Remember all the way back in the great month of February, when JaVale McGee swore up and down that he wanted to be part of the Philadelphia 76ers’ rebuilding plan? That he wanted to mentor the team’s young big men, and that he wasn’t the type to go chasing for a ring? Confronted with the ability to make all the money he is owed – the rest of the $11.25 million he’s set to take in this year, and $12 million in 2015-16 – while being afforded the luxury to hop to whatever team will have him, McGee has now decided to leave those poor and mentor-less Sixer bigs to the wolves. [ Follow Dunks Don't Lie on Tumblr: The best slams from all of basketball ] Philadelphia officially bought him out on Monday afternoon, after Sam Amick of USA Today first reported that the two sides were looking to officially part ways. From Amick : Players waived by March 1 can still sign with teams that compete in the postseason, meaning the 27-year-old McGee will likely have a fruitful market when he clears waivers. Whether it's a new job with one of the Texas teams (San Antonio Spurs, Dallas Mavericks, Houston Rockets), the Miami Heat or another contender, McGee has every reason to be enthused about what lies ahead — especially considering he didn't give any money back. As you’ll recall, this flies in the face of what JaVale told Keith Pompey of the Philadelphia Inquirer just last week : "I don't want to get bought out," said McGee, a 27-year-old in his seventh NBA season. "That's not a positive thing. When you think about it, you don't get all of your money when you get bought out. "So it doesn't make sense why someone would want to get bought out unless they are older - older and they want to go to a contender or something. I'm not that old. I just want to play basketball.” Sixers coach Brett Brown was less enthusiastic about McGee’s time with the Sixers , especially after he came through with some rather pitiful basketball in his first few times out with the team, telling the press that “it's not going to be on us” if McGee didn’t work out in Philly. Because the Sixers only dealt for McGee’s massive contract in order to take on a first-round pick and approach the NBA’s minimum salary floor, the team wasn’t exactly looking at the 27-year old as a future cornerstone. McGee did get regular minutes in his six games with the 76ers, but he appeared woefully unprepared to take on the task of collecting the only things he knows how to pick up: JaVale managed just 13 rebounds and only one block in 61 minutes of play with the team. McGee has always been a careless, inconsistent, and often indifferent player that never seemed keen to build upon the physical gifts he’d been given, but at the very least you could count on him to corral some caroms or reject a few shots before slunking back off to acting a basketball ghost. Somehow, McGee has gone from a raw young prodigy to an older and less-appealing non-contributor in just a few years, without giving us that productive middle of a career that even the most frustrating project players seem to usually provide. And he’s certainly proven not to be worth that four-year, $44 million deal he signed back in 2012. McGee, who had played 22 total games in over a season and a half with Denver prior to the trade to Philadelphia, will now have his pick of the litter. He’ll also be playoff eligible, as Philadelphia cut ties with the 24th player to wear a Sixers uniform in 2014-15 prior to the postseason cutoff. Ten teams, mostly playoff contenders, have already expressed interest in free agent to be center JaVale McGee, a source told Yahoo Sports. — Marc J. Spears (@SpearsNBAYahoo) March 2, 2015 Despite his past transgressions, some playoff contender will take a chance on McGee, he’ll likely end up at the end of the team’s bench and hardly factor into the team’s postseason run, but he will be the biggest part of one or two second quarter runs off the bench – offering a batch of nationally televised blocks and throwdowns as fans in Washington, Denver and even Philadelphia roll their eyes. And he’ll be paid $12 million next year, as yet another team (possibly his fourth in six months) takes another chance at making a consistent contributor out of JaVale McGee. As always, good luck to both sides. - - - - - - - Kelly Dwyer is an editor for Ball Don't Lie on Yahoo Sports. Have a tip? Email him at KDonhoops@yahoo.com or follow him on Twitter! Follow @KDonhoops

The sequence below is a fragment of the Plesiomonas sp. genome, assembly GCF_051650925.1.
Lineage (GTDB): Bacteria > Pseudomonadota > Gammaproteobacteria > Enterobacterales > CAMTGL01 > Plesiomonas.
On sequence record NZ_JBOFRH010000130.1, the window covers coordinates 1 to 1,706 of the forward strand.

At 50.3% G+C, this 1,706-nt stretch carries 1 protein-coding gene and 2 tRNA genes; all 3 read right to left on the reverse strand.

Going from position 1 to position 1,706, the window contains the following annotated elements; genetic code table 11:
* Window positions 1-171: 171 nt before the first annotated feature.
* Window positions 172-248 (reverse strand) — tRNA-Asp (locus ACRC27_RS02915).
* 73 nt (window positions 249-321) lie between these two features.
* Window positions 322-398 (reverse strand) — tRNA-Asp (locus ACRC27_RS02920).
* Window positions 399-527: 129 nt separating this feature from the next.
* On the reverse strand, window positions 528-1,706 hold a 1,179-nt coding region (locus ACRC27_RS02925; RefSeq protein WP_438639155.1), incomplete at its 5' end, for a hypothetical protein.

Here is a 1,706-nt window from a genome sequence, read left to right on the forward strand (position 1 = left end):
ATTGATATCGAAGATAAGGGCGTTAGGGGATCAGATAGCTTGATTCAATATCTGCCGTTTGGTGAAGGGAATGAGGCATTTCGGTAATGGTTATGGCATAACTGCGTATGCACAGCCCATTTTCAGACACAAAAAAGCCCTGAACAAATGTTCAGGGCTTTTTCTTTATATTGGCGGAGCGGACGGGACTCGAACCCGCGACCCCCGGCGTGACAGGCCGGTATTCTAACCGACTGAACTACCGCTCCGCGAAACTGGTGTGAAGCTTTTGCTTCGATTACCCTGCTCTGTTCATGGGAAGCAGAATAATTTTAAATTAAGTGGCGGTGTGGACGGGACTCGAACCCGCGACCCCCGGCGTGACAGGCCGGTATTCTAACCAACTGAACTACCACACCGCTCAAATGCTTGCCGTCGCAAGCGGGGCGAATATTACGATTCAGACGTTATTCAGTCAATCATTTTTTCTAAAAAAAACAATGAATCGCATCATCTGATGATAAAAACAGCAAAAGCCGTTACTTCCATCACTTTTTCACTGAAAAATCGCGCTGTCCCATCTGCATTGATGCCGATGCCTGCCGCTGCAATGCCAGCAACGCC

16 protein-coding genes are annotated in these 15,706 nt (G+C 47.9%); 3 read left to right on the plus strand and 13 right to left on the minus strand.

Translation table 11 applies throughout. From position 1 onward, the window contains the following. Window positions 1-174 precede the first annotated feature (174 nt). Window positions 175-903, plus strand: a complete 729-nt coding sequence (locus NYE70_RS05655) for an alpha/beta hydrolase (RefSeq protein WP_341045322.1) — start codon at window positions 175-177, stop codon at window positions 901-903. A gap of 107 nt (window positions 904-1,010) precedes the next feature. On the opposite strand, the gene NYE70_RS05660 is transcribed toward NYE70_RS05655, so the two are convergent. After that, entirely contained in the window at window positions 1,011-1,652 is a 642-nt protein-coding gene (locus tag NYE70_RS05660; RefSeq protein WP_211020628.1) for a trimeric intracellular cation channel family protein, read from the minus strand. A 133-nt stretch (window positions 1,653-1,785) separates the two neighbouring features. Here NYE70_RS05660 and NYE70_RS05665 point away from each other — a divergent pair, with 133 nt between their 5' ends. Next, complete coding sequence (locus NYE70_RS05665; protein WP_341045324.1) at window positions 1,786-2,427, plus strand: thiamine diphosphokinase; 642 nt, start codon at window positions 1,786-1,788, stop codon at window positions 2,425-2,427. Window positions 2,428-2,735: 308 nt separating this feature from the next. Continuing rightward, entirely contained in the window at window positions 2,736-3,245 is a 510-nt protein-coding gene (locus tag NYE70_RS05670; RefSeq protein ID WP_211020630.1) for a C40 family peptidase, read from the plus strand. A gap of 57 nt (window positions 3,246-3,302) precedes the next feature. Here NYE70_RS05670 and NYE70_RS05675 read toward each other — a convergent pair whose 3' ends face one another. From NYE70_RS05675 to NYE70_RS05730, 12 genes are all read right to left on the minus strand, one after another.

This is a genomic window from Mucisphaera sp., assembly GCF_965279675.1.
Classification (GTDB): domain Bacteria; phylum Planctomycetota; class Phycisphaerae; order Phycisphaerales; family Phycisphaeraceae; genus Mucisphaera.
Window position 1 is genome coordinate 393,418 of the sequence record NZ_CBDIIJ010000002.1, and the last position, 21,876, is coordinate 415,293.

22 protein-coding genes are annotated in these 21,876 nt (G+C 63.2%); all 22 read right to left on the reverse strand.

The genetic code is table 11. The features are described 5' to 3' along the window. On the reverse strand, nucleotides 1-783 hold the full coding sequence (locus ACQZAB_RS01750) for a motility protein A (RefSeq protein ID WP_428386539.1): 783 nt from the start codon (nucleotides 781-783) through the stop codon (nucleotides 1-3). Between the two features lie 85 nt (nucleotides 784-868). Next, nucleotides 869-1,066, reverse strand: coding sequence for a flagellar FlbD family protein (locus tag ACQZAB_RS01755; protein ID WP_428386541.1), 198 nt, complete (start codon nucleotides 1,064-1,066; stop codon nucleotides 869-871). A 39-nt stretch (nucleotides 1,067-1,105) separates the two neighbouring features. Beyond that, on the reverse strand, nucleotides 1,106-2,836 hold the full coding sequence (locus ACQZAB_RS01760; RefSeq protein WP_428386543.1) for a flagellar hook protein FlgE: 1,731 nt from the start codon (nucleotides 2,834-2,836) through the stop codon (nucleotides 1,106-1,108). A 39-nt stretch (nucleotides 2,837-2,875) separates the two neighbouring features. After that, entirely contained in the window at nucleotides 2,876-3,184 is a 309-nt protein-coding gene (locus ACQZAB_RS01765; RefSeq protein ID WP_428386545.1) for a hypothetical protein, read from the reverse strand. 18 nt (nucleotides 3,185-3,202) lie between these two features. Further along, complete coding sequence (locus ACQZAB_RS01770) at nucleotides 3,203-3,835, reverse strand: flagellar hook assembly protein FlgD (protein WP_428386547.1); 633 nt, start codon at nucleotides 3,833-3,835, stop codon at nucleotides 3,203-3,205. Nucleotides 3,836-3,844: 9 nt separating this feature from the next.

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For the second time in four days, LeBron James went head-to-head with a fellow MVP candidate leading a Western Conference contender. But while he dominated Thursday's matchup with Stephen Curry and the Golden State Warriors, on Sunday, Houston Rockets star James Harden matched him step-for-step in a rough-and-tumble contest that featured 13 ties and 11 lead changes, and came down to the final seconds of overtime. And on this particular occasion, the most gifted player in the game found himself bedeviled at the worst time by an uncontested 15-footer. [ Follow Dunks Don't Lie on Tumblr: The best slams from all of basketball ] With the Rockets leading his Cleveland Cavaliers 104-103 late in the overtime session of a nationally televised Sunday showcase contest, James beat excellent Rockets defender Trevor Ariza off the dribble to gain the lane, where he was fouled while attempting a layup by Houston forward Josh Smith. The whistle sent James to the foul line for a pair of free throws that could have tied the game and given the Cavs a one-point advantage with just 4.2 seconds left. But James, who had struggled from the line all day, found no charity at the stripe, missing them both — making him just 3-for-11 from the foul line on the day — and prompting ABC play-by-play man Mike Tirico to exclaim, "Are you kidding me?" as Harden corralled the miss. After a pair of Cleveland fouls to extend the game, Harden stepped to the line on the other end with 0.6 seconds remaining and a chance to seal the victory. As the Toyota Center crowd serenaded him with "M-V-P!" chants, Harden made his first free throw before missing his second — intentionally, he said after the game, at the behest of head coach Kevin McHale. The plan to bleed out the final six-tenths backfired, though, as Cavaliers guard J.R. Smith snagged the rebound and called timeout, giving them one last look at a potential equalizer. The Rockets snuffed out the Cavs' attempt, though — Josh Smith covered up a potential lob to the rim, and James' inbounds pass to little-used 3-point shooter James Jones resulted in a catch-and-after-the-buzzer shot that was blocked anyway, putting the finishing touches on an impressive 105-103 overtime victory . In his return to the lineup after missing Friday's loss to the Indiana Pacers with a sore back, James led all scorers with 37 points on uncharacteristic 15-for-35 shooting — his highest single-game shot total in more than nine years , two more than he needed to score a career-high 61 — to go with eight rebounds, four assists, three steals and three blocks in 42 minutes for the Cavaliers, who were once again without All-Star point guard Kyrie Irving as he works his way back from a left shoulder strain . (Cleveland head coach David Blatt said Irving's expected to be back for Tuesday's meeting with the Boston Celtics.) But after missing eight freebies in a two-point loss — those final two in OT, obviously, looming largest — James didn't seem particularly excited about the rest of his stat line. LeBron: "I didn't come through for my teammates. I tripped the game up at the FT line ... I didn't come through. It won't happen again." — Jason Lloyd (@JasonLloydABJ) March 2, 2015 Way to trick it off today Bron! — LeBron James (@KingJames) March 2, 2015 The missed free throws wrote a frustrating end to a physical matchup that featured thrilling, high-level play in the early going, but at times seemed to be barely officiated later in the proceedings. (It might be a good thing for referees Danny Crawford, Michael Smith and Tony Brown that the NBA's "last two minutes" reports , which will evaluate calls made and not made during the final two minutes of the fourth quarter and throughout OT periods in close games, won't start getting made public until tomorrow.) Things began getting especially dicey after halftime, when hard-nosed Rockets point guard Patrick Beverley's attempt to draw an offensive foul on a driving James about 2 1/2 minutes into the third quarter turned into something a bit spicier than a mere question of "block or charge?" Both James and Beverley were assessed technical fouls for their role in the skirmish, while Beverley also received a personal foul for sliding into LeBron's path too late on the bang-bang play. About seven minutes later, James would again find himself in the midst of a scrape, this time with Harden, who took a somewhat Rodmanian approach to letting LeBron know he didn't appreciate his tight defense: James and his teammates, as you might expect, didn't particularly appreciate Harden's decision to go south of the equator, which earned Houston's hirsute All-Star a flagrant foul-1 — but not a flagrant-2, which would have carried with it an automatic ejection: LeBron on Harden kick: "Obv it was not a basketball play & obviously the league will take a look at it... I don't know what he was thinking" — Ethan J. Skolnick (@EthanJSkolnick) March 1, 2015 James Jones on the Harden flagrant: "It was an intentional groin kick ... It was an intentional kick to a troublesome area" — Dave McMenamin (@mcten) March 2, 2015 James Harden, wearing black hat, called his kick "just a reaction.". Says "they called a flagrant and we moved on." Doesn't fear discipline. — Ethan J. Skolnick (@EthanJSkolnick) March 2, 2015 It remains to be seen whether Harden will face additional discipline from the league office for his foray into crotch karate. There's precedent for it, though — Miami Heat star Dwyane Wade received a one-game suspension for a low blow on Ramon Sessions, then of the Charlotte Bobcats, that didn't even earn Wade a personal foul at the time. (In fact, remarkably enough, Sessions was the one who got called for the reach-in.) Perhaps the most baffling confluence of physical play and absent discipline, though, came at the one-minute mark of OT, as Harden drove on James and ... well, just take a look: "That's got to be something !" exclaimed Tirico after watching James reach in on Harden, Harden hook James' arm, Harden move his feet a few times without taking any dribbles, James recover and straddle Harden's left leg, all as three officials just ... sort of ... chilled? The result of the play: a shot-clock violation. Duh. Amid all the silliness and strong-arming, though, there was quite a bit of wonderful basketball, and some brilliant late-game dueling between Harden and James, two of the league's top three scorers and two members of the lead pack in the race for this season's Podoloff . Harden scored 18 of his team-high 33 points after halftime, showcasing his penchant for creating contact and getting to the line (9-for-12 at the stripe post-intermission, 15-for-18 in the game) while also displaying his talents for creating space and bombing away from long-distance: ... and his water-through-pavement capacity to find every open crease in the lane on his way to the basket before finishing through contact: James answered the bell, doing his level best to stifle Harden when defending him one-on-one: ... while also making some absurd shots of his own late in the game, as he carried a Cleveland offense that was once again without Irving and, for all intents and purposes, might as well have been without Kevin Love (a relatively quiet 21 points, all of which came in the first three quarters): In the end, though, it was the Rockets' ability to cash in on their freebies (26-for-33 at the line) and the Cavs' inability to do the same (11-for-21, topped by LeBron's dismal outing) that wound up providing more than enough of a margin to give Houston its fifth straight win and burnish an impressive late-and-close résumé: Rockets 5-0 in OT games, 13-2 in games decided by 5 or fewer points and 8-0 when TJones starts. — Jonathan Feigen (@Jonathan_Feigen) March 2, 2015 The Rockets now sit at 41-18, just 1 1/2 games back of the Memphis Grizzlies for the No. 2 seed in the Western Conference, and improved to 19-8 without injured center Dwight Howard. There are plenty of reasons for that — improved play in the middle from Donatas Motiejunas, midseason acquisition Smith finding his form, stout team defense helping keep Houston near the top of the league in points allowed per possession — but the biggest remains Harden, the serpentine lefty who described the tenor of Sunday's contest to ABC's Lisa Salters as "playoff basketball." "Whatever it takes to win," he said. "Both teams competed hard. I'm happy we came out with the victory." Harden began his postgame interview by rubbing his left shoulder, prompting Salters to ask him multiple times whether he was feeling all right. Harden said he was. "I'm a warrior," he said, smiling. And on Sunday, he was a victorious one. More NBA coverage: - - - - - - - Dan Devine is an editor for Ball Don't Lie on Yahoo Sports. Have a tip? Email him at firstname.lastname@example.org or follow him on Twitter! Follow @YourManDevine Stay connected with Ball Don't Lie on Twitter @YahooBDL , "Like" BDL on Facebook and follow Dunks Don't Lie on Tumblr for year-round NBA talk, jokes and more.